Paul Cosquieri, better known in the circles as Cosqui of the square-metre canvas fame, exhorts young people to join the association, whose fee stands at a mere tenner and lands you invites to life drawing, tertulias, lectures, and exhibition openings, an average of ten arty parties per year: art students won’t only build their confidence and experience by rubbing shoulders with seasoned painters at the weekly life drawing sessions, but will actively contribute by challenging the views that the previous generation may have taken for granted.
On the hot topic of challenging rules and conventions, Paul observes that art in Gibraltar is too conservative in subject matters and too decorative in styles. Nothing wrong with it, of course, but it needs a shake-up by the ‘activist’ side to put across a precise message, even if it is ugly, upsetting, disturbing and toe-stepping. Local art tends to ‘play it safe’ and lacks the audacity of putting out something bold and outrageous not just for the sake of shock and awe, but also to push the boundaries and knock down the limitations that tradition and morality may contain art with.
For instance, Paul still gets raised eyebrows about the successful weekly life drawing get-together that has been running for fifteen years every Thursday: outsiders object to drawing and exhibiting naked bodies. This is not deterring the Association from the life drawing breastfeeding open day, with artists portraying women nursing their babies – and students are warmly encouraged to participate in this event with the twofold purpose of raising awareness about these human activities, both shrouded in ‘controversy’.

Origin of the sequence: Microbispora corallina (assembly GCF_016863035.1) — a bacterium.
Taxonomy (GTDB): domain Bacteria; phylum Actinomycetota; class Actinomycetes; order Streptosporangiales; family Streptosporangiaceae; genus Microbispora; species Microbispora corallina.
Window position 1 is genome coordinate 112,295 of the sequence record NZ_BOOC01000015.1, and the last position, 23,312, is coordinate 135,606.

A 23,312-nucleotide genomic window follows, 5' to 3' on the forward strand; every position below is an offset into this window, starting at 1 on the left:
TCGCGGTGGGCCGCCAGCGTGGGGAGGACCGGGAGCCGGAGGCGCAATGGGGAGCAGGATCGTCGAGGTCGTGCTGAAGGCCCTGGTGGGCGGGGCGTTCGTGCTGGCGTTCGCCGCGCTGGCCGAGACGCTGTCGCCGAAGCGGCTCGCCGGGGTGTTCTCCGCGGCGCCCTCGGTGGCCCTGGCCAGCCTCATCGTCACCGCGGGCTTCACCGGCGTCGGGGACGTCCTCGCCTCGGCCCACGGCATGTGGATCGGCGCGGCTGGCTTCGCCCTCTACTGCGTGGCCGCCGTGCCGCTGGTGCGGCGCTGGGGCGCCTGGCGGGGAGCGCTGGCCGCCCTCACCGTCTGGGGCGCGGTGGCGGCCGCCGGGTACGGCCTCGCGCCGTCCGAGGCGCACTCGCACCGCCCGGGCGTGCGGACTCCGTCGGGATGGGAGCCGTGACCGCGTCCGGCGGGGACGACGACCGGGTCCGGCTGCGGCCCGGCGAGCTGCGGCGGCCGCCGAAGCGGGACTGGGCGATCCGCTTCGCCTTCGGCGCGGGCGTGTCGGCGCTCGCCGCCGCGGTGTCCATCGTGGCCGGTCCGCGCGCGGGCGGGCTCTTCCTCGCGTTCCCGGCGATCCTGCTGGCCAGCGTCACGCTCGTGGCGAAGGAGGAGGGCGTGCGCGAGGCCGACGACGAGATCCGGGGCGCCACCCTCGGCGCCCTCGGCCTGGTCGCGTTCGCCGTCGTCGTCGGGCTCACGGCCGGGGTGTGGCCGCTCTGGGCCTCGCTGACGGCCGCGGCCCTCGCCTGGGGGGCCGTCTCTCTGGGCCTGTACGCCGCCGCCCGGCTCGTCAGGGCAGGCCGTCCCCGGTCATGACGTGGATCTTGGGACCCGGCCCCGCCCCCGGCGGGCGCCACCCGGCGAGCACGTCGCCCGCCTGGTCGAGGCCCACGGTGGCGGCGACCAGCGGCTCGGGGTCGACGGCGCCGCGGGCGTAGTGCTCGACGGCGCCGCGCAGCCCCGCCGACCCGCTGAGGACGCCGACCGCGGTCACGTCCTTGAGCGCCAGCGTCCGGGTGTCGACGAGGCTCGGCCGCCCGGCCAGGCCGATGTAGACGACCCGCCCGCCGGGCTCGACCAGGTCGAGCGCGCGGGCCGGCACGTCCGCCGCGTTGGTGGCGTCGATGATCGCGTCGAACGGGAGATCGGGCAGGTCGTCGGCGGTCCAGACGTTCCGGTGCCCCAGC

Of course, every artist has financial considerations to keep in mind: if one wants to make a living out of artwork or at least cover costs, one tries to produce what is appealing to the buyer, sponsor or adjudicator, and Paul undersigns to that. On the other hand, real art should be independent and unlimited without being constrained or harnessed by economical or social concerns. Bygone the times of Renaissance-style benefactor princes, Paul calls for the Government to support the arts with bursaries, placements and residencies that would result in the production of art in a large scale, for public consumption, like installations, videos, multi-media and other creations that would not be relegated in an art gallery, but could sit in the streets for everyone to enjoy. One idea that was suggested and hopefully, it will come to fruition soon, are apes or Rock blank effigies for artists to decorate at their own heart’s desire, and exhibit in the town centre, similar to the life-size plastic cows grazing around European capitals about a decade ago.